You’ll note also that I’ve highlighted the 2006/07 El Niño. Of the group shown, it is the only east Pacific El Niño. The others are El Niño Modoki (central Pacific El Niños). See the posts There Is Nothing New About The El Nino Modoki and Comparison of El Nino Modoki Index and NINO3.4 SST Anomalies, and also see the JAMSTEC ENSO Modoki webpage (El Niño Modoki are a new category. Historically, they are not a new type of event.)
There’s so much spaghetti in the following two graphs, there’s no reason for me to describe them, other than to say there’s lots of diversity during the evolutions of El Niño events.
# # # #
Obviously, each El Niño starts from a different background, in terms of sea surface temperature anomalies. (We’ve already discussed the ocean heat content and subsurface temperature anomalies, noting that both are lower now than they were at the start of the 1997/98 El Niño. See the post here.)
COMPARISONS WITH AVERAGES OF SATELLITE-ERA EL NIÑOS (INCLUDING THE 1982/83 & 1997/98 EL NIÑOS)
Figures 3 and 4 follow the same formats. But with them, we’re comparing the evolutions of the 2014/15 El Niño (so far) to the averages of all of the satellite-era El Niño events, including the 1982/83 and 1997/98 El Niños. Now in 2014, NINO3.4 sea surface temperature anomalies are warmer than average, and NINO1+2 anomalies are cooler than average.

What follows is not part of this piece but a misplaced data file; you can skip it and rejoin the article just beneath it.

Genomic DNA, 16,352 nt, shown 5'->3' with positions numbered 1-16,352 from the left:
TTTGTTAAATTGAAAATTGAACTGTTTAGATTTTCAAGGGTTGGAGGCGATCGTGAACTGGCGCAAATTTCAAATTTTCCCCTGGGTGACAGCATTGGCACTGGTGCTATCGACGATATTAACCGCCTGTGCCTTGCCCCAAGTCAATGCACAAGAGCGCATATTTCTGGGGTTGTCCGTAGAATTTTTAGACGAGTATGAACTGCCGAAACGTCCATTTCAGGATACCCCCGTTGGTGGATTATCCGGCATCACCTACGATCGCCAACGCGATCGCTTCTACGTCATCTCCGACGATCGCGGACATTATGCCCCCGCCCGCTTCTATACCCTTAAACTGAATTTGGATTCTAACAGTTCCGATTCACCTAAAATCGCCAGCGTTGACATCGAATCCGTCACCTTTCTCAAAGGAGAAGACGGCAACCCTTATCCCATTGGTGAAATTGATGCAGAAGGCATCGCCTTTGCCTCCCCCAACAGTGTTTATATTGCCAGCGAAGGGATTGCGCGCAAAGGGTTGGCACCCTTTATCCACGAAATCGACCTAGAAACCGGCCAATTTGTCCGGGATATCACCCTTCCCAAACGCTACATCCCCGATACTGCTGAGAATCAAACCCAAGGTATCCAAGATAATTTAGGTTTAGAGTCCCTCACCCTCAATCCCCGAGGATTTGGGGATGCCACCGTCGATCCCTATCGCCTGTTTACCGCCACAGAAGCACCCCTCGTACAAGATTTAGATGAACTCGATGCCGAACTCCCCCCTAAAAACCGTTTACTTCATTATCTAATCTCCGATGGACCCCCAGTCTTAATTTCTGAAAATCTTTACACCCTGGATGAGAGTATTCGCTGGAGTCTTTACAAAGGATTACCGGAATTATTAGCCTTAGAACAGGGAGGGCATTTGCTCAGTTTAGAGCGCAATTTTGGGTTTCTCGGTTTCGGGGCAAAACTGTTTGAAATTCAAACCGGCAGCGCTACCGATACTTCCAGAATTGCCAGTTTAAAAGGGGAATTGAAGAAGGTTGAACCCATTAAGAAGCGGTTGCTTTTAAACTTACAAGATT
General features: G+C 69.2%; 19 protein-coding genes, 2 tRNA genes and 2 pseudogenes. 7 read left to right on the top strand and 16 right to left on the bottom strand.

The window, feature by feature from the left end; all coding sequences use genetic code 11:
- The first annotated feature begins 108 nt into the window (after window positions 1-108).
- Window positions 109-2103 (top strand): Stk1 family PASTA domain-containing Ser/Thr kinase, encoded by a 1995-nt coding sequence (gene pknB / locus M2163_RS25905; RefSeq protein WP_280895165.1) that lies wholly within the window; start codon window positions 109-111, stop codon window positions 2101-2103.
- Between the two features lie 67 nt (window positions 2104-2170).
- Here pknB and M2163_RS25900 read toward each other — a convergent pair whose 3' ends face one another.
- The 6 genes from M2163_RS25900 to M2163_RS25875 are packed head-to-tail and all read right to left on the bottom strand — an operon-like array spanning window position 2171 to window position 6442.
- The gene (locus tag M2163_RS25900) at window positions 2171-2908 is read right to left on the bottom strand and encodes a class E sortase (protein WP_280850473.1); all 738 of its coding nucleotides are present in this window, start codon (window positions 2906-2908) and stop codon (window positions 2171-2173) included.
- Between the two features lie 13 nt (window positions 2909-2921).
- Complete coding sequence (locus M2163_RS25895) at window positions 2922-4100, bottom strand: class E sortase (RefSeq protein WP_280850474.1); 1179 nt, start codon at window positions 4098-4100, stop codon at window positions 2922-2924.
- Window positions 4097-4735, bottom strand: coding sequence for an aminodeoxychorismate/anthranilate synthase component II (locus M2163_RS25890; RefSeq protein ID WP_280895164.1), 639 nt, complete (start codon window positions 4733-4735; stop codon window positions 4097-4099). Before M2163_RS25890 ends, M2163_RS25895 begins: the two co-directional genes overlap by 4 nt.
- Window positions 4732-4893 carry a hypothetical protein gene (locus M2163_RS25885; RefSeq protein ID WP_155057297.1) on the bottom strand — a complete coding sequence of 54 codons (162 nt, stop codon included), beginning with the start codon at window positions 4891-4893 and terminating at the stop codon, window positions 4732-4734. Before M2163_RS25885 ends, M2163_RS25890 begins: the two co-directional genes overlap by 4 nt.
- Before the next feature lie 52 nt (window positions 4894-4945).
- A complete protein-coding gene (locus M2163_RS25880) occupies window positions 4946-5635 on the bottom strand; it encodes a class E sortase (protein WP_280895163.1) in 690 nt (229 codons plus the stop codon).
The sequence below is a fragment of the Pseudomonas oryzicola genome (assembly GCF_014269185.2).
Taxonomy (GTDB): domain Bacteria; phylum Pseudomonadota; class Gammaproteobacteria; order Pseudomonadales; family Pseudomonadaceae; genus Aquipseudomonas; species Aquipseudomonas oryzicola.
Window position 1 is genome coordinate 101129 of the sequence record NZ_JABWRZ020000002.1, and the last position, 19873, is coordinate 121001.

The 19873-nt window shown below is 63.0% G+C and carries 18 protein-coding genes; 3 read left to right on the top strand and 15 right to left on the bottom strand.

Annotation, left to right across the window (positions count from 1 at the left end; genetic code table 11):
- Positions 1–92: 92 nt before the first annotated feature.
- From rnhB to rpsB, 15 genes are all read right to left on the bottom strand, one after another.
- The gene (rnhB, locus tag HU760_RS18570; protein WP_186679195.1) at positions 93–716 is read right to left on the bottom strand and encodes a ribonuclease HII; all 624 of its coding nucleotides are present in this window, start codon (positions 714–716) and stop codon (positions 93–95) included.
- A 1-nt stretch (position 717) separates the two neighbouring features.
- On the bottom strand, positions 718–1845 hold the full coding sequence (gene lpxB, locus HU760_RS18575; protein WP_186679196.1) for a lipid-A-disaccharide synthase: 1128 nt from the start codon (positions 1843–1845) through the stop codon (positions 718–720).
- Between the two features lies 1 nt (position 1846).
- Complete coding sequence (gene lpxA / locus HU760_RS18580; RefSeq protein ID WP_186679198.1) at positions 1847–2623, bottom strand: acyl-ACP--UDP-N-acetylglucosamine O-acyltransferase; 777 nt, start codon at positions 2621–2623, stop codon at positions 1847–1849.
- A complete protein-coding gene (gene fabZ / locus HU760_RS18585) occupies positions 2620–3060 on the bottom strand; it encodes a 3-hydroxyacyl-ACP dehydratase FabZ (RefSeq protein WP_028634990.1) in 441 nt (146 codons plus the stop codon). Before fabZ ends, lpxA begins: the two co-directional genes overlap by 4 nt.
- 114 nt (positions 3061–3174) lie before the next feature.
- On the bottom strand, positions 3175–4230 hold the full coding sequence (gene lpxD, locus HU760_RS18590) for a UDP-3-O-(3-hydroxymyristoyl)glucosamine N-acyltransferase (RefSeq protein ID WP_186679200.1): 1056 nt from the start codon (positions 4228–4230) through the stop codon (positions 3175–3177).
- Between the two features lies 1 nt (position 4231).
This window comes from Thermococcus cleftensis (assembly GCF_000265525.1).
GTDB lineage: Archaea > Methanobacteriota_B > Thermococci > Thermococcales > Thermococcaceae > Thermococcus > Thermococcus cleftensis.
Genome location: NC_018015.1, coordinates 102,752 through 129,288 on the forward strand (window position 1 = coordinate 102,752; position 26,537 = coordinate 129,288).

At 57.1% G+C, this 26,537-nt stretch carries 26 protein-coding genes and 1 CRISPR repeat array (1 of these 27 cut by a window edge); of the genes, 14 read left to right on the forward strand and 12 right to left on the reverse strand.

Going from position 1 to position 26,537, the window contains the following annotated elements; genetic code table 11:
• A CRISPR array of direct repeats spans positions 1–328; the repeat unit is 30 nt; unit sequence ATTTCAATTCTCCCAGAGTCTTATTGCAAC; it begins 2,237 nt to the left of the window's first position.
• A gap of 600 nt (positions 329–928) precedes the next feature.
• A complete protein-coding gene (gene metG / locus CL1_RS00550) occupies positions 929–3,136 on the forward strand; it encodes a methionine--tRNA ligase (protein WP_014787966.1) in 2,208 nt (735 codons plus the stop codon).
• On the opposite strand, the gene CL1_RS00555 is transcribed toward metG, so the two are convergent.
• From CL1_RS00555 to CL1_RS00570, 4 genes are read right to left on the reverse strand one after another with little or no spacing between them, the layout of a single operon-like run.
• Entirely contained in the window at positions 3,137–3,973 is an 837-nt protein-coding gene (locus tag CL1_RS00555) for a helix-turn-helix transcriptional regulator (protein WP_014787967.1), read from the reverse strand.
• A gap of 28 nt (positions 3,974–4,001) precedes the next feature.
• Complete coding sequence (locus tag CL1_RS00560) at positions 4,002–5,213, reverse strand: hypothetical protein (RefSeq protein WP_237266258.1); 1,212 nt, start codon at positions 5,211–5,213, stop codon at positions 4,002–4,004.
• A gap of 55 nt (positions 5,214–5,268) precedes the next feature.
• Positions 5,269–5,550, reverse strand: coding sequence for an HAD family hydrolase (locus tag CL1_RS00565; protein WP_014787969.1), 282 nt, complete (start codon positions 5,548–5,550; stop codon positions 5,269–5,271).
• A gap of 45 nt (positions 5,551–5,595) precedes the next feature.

# # # #
Do the below-average readings in the NINO1+2 region mean that the 2014/15 El Niño will be a central Pacific El Niño and not the stronger east Pacific variety? Not necessarily. As you’ll recall from Part 3 of the series, the 2014 NINO1+2 values are similar to those at the start of the 1982/83 El Niño. See the graph here. And the 1982/83 El Niño was a strong El Niño—no doubt about that.
The weekly sea surface temperature anomaly data presented in this post is available through the NOAA NOMADS website:
EARLIER POSTS IN THIS SERIES
- The 2014/15 El Niño – Part 1 – The Initial Processes of the El Niño.
- The 2014/15 El Niño – Part 2 – The Alarmist Misinformation (BS) Begins
- The 2014/15 El Niño – Part 3 – Early Evolution – Comparison with 1982/83 & 1997/98 El Niño Events
My ebook Who Turned on the Heat? goes into much more detail to explain El Niño and La Niña processes and the long-term aftereffects of strong El Niño events. I’ve lowered the price of Who Turned on the Heat? from U.S.$8.00 to U.S.$5.00. A free preview in pdf format is here. The preview includes the Table of Contents, the Introduction, the first half of section 1 (which was provided complete in the post here), a discussion of the cover, and the Closing. Take a run through the Table of Contents. It is a very-detailed and well-illustrated book—using data from the real world, not models of a virtual world. Who Turned on the Heat? is only available in pdf format…and will only be available in that format. Click here to purchase a copy. Thanks.
The next post in the series will be about the Pacific Decadal Oscillation (PDO) and its relationship to ENSO…unless, of course, the weekly NINO3.4 sea surface temperature anomalies reach the 0.5 deg C threshold of an El Niño. I started writing the PDO post about a month ago. It’s an appropriate time to raise the topic again since the PDO is often referred to in blog posts about the upcoming El Niño.